In contrast to the traditional rights offering structure, a fund can choose to file for a prospectus for a shelf offering. As the name suggests, this gives the fund the option to "shelve" the offering of new shares and only offer new shares at the price and timing they see fit over the course of a designated time period (usually about three years). The actual mechanism of which shares are offered can take one of, or a combination of, two main forms: at-the-market offerings and overnight offerings. Shelf offerings must be filed with the SEC, so investors can find out if their funds have any shelf offerings outstanding.
When funds issue shares at-the-market, they typically issue shares into the open market over a long time frame. Though this does not give existing shareholders the advantage of purchasing shares at a discount, the fund has greater control over ensuring that shares are sold at a premium. Because there is no pressing time constraint, the fund can simply choose to issue shares on days in which there is higher trading volume, and on days in which the premium is especially high. In doing this, the fund is not required to sell shares at a discount to share price and therefore raises more capital for each share issued.
In our opinion, this is the most flexible form of issuing shares. If shares begin trading at a discount to NAV, or if fewer investment opportunities present themselves, the fund can simply chose to not issue additional shares. Alternatively, if all the stars align and the fund's premium matches with the manager's view of investment opportunities, the fund can issue more shares. As an added bonus, this type of offering typically has the lowest fees associated with it, as there is no underwriting involved in the process.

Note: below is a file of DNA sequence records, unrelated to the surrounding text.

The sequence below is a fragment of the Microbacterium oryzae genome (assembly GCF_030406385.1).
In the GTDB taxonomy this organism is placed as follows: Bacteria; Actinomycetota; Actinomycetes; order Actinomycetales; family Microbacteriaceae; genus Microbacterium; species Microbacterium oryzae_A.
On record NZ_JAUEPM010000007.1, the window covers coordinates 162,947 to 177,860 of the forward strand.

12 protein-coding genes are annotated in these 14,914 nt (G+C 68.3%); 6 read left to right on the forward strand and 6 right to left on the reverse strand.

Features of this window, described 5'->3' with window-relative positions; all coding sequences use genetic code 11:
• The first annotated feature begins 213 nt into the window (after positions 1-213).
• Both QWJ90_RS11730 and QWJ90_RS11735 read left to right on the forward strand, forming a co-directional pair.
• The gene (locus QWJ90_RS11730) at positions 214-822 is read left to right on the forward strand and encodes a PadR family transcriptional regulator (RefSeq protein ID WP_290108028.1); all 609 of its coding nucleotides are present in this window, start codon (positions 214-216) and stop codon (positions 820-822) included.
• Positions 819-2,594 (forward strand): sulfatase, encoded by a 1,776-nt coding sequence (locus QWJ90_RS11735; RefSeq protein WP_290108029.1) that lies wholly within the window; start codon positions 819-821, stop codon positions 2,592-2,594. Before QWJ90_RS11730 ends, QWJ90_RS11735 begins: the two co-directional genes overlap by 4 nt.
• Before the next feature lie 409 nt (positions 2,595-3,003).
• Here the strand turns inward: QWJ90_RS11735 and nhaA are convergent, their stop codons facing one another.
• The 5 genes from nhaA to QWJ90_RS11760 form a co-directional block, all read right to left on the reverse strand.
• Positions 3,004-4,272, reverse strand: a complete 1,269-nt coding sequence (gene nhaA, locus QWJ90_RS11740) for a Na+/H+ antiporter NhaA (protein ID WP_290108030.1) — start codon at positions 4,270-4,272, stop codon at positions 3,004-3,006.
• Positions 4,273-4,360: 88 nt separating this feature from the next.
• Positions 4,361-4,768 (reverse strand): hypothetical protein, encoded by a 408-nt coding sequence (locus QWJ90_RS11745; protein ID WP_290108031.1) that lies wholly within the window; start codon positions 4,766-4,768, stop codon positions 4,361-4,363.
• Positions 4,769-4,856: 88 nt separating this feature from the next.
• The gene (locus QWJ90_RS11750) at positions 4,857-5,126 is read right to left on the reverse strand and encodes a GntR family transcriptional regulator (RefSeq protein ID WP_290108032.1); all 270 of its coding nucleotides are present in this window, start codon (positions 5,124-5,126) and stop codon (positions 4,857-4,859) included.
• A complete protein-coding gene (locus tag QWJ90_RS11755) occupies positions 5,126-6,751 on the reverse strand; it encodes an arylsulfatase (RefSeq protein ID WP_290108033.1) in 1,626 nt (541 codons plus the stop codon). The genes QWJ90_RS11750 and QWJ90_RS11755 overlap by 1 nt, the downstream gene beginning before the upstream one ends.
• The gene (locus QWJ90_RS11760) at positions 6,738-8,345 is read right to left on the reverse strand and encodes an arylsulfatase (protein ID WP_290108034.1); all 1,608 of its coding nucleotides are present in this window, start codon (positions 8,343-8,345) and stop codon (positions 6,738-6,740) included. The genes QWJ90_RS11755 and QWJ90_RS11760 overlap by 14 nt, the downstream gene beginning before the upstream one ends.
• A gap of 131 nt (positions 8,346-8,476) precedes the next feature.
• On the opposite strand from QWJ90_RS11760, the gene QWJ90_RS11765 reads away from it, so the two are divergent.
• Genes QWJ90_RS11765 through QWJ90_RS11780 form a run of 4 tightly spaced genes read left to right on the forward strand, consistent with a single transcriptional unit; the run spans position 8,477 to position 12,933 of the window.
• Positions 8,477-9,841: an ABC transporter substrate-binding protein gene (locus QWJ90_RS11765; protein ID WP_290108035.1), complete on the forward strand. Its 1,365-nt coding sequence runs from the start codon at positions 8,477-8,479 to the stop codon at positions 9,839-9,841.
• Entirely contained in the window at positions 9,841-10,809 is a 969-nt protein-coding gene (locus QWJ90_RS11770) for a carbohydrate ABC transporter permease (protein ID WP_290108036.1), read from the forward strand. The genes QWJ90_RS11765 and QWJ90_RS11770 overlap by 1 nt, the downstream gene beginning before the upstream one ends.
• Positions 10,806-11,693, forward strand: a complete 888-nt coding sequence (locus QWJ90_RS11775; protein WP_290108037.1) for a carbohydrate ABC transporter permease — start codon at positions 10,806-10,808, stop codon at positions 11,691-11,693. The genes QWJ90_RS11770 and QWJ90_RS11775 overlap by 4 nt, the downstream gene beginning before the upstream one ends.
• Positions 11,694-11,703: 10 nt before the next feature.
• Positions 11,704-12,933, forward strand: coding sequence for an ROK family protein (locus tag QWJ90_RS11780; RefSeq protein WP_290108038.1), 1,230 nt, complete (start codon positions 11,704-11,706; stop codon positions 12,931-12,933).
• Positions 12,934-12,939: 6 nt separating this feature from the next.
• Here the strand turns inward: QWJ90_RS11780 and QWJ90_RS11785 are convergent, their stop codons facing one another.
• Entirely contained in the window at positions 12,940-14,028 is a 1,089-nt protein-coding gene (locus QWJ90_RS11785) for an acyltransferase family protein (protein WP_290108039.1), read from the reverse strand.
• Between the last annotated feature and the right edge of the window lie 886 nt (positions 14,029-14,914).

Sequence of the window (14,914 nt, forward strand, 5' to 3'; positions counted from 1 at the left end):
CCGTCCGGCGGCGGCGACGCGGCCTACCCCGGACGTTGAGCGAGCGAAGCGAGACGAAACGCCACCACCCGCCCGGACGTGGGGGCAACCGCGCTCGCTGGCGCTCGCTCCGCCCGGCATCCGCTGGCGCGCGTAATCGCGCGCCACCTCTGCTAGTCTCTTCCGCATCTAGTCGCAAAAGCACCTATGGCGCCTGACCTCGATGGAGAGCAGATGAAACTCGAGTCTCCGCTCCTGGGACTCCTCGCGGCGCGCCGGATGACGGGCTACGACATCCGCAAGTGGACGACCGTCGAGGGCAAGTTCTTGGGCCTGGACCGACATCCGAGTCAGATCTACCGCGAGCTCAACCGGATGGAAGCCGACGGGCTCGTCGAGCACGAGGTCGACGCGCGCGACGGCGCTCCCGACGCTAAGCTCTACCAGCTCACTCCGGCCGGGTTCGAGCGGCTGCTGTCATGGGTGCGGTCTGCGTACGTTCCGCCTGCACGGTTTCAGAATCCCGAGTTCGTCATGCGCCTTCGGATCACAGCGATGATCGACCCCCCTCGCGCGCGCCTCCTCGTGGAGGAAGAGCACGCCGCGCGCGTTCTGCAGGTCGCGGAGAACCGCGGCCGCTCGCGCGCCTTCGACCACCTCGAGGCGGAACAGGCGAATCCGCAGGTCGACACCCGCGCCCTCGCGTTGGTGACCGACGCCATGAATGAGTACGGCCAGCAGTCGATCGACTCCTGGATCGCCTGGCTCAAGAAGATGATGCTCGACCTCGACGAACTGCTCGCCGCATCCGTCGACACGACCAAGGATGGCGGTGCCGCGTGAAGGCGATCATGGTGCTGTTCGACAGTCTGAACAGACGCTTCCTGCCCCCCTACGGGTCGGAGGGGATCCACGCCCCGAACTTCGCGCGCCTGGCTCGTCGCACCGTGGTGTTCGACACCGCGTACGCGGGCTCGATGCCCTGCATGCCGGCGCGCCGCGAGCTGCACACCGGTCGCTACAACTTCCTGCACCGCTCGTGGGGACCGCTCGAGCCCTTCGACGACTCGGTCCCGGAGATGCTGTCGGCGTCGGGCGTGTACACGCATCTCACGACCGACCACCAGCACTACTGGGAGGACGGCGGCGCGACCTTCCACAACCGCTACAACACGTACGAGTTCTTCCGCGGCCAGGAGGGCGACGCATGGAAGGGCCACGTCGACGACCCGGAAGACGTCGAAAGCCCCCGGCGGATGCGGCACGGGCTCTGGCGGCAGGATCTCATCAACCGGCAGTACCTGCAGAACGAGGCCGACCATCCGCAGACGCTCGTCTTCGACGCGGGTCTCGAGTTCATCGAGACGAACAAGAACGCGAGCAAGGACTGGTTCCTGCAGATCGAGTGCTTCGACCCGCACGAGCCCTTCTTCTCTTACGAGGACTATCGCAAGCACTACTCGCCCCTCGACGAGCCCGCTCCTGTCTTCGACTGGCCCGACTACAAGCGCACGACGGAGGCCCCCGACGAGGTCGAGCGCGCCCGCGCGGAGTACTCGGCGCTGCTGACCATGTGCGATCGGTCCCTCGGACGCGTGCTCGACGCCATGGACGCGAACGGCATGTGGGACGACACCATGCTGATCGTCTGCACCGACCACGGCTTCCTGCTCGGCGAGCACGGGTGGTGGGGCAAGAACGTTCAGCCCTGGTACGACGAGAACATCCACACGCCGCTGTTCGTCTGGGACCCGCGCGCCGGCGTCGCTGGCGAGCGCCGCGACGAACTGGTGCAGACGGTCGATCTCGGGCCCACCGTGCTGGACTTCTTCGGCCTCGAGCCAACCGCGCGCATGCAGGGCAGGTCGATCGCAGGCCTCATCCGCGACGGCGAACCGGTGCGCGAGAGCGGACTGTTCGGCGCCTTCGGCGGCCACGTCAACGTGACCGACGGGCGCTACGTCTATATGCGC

Less flexible, but more certain, are overnight offerings. A fund announces (after the market close) that it will be offering shares to a syndicate of underwriters and brokers that specialize in overnight offerings. The offering takes place at a set price (below the closing share price and above NAV), and shares begin trading the following morning. One disadvantage of doing this is that share prices typically take a significant hit. However, the fund can conduct this offering with a much higher level of certainty than the other two types of offerings and can even model the accretion to shareholders. This sort of offering structure is not very useful for funds that invest in illiquid assets, as it can be difficult to invest all its new capital at once. However, it can be useful for funds that invest in more-liquid asset classes.
In general, it is difficult to determine in advance of an announcement when a fund will conduct an offering. With this in mind, a certain amount of trust must be placed in the fund family to keep shareholders' best interests in mind, especially when an offering is conducted at-the-market or overnight. Our qualitative reports give an overview of how shareholder-friendly we believe each fund family to be, which may give some indication as to whether the fund family has the best intentions behind the offering. But still, it is the responsibility of the shareholder to keep an eye on fund filings and evaluate whether the proposed offering makes sense for the fund in question.